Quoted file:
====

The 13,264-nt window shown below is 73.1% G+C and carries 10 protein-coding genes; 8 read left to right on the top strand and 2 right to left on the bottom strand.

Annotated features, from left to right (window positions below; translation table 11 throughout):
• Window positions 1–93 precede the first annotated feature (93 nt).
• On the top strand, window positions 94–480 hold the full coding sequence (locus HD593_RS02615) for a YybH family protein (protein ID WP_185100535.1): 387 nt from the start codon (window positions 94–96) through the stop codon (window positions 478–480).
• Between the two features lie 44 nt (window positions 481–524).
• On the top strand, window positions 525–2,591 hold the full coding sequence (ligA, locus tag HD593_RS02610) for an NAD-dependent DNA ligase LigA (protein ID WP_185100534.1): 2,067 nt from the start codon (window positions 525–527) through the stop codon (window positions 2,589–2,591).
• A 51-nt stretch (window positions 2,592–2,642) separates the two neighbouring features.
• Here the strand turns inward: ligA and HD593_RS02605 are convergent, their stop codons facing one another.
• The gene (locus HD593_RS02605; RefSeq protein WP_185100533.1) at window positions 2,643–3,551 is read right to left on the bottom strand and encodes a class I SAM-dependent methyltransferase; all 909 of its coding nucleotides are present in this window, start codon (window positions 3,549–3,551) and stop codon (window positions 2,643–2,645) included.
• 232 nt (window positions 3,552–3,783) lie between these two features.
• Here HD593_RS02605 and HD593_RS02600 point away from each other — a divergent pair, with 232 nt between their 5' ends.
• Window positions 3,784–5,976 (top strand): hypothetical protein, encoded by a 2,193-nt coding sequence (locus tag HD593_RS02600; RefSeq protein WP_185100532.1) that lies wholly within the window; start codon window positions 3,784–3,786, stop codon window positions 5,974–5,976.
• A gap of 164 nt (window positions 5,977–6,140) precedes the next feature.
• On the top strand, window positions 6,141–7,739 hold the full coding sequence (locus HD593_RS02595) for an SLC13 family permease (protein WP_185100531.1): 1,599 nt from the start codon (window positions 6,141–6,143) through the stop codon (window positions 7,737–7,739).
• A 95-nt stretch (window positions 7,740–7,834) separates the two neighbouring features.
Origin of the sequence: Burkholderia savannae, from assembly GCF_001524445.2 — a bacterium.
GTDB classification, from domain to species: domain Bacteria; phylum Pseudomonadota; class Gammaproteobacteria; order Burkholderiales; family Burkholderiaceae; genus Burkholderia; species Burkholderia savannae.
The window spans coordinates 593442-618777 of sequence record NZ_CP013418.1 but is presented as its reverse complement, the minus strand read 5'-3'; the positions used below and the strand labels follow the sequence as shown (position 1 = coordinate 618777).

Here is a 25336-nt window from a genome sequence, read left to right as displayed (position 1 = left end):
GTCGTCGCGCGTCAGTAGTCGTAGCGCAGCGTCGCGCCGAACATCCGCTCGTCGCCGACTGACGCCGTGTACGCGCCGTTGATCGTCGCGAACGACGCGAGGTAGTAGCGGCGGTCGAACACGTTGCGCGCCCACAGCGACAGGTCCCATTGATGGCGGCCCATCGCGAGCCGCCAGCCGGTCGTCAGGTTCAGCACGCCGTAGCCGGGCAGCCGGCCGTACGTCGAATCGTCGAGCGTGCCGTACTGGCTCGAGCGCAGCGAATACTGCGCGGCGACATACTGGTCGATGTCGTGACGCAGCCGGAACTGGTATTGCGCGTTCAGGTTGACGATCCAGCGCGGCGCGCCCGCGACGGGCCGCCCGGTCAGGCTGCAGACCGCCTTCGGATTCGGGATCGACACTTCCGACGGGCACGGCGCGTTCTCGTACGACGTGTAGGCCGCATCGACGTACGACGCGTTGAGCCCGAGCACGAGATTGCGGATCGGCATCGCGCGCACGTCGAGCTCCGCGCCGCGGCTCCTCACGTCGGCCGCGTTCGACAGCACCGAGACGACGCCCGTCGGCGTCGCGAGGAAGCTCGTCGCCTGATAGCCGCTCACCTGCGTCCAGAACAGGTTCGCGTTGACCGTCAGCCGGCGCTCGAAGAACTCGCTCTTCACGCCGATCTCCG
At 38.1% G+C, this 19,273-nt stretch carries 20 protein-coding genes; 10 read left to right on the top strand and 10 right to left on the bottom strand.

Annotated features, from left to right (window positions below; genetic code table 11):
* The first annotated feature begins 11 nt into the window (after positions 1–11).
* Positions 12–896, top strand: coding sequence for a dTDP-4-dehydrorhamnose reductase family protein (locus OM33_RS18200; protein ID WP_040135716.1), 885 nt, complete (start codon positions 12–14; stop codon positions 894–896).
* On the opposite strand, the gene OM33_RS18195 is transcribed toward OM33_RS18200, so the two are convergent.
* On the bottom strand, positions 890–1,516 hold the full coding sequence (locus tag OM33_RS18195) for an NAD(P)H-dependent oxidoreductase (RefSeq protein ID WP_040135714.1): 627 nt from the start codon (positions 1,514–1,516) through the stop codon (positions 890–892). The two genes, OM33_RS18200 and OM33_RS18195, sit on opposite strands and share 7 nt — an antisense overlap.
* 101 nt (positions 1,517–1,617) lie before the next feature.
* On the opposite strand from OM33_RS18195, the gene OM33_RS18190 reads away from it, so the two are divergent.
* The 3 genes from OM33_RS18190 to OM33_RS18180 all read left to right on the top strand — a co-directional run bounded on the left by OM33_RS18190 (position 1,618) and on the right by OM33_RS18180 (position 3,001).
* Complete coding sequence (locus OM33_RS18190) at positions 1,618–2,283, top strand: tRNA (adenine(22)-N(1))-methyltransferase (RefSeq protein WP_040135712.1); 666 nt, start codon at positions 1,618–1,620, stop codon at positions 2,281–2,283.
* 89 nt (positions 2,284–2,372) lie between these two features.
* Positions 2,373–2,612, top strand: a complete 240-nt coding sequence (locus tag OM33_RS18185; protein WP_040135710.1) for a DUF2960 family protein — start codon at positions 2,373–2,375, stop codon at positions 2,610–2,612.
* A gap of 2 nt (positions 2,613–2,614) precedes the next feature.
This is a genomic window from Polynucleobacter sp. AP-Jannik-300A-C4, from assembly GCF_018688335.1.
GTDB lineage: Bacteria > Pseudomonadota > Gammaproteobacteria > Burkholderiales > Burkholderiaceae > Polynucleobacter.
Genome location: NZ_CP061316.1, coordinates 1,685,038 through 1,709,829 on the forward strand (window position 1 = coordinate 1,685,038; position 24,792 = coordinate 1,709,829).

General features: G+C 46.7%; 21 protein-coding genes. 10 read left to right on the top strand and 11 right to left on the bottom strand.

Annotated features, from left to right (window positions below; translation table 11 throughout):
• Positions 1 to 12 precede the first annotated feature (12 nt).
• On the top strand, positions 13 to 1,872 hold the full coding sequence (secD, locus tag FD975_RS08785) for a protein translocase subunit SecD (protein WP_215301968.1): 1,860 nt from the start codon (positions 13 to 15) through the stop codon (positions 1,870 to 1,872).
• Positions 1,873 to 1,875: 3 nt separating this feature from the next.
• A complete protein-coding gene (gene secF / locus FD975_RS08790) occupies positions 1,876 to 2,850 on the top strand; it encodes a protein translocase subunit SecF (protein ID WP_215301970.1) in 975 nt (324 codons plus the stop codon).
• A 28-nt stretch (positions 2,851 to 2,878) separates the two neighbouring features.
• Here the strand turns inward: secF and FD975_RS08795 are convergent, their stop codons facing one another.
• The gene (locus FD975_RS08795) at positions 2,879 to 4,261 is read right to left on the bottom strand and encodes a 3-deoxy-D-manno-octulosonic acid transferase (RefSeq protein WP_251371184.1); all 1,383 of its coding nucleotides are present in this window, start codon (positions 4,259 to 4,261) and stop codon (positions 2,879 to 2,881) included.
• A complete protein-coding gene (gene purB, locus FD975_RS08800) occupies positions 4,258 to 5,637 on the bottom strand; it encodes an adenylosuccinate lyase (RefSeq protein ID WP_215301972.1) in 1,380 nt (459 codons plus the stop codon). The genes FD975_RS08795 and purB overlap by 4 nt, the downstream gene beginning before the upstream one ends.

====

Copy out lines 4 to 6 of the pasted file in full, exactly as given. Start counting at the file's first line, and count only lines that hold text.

• On the top strand, window positions 94–480 hold the full coding sequence (locus HD593_RS02615) for a YybH family protein (protein ID WP_185100535.1): 387 nt from the start codon (window positions 94–96) through the stop codon (window positions 478–480).
• Between the two features lie 44 nt (window positions 481–524).
• On the top strand, window positions 525–2,591 hold the full coding sequence (ligA, locus tag HD593_RS02610) for an NAD-dependent DNA ligase LigA (protein ID WP_185100534.1): 2,067 nt from the start codon (window positions 525–527) through the stop codon (window positions 2,589–2,591).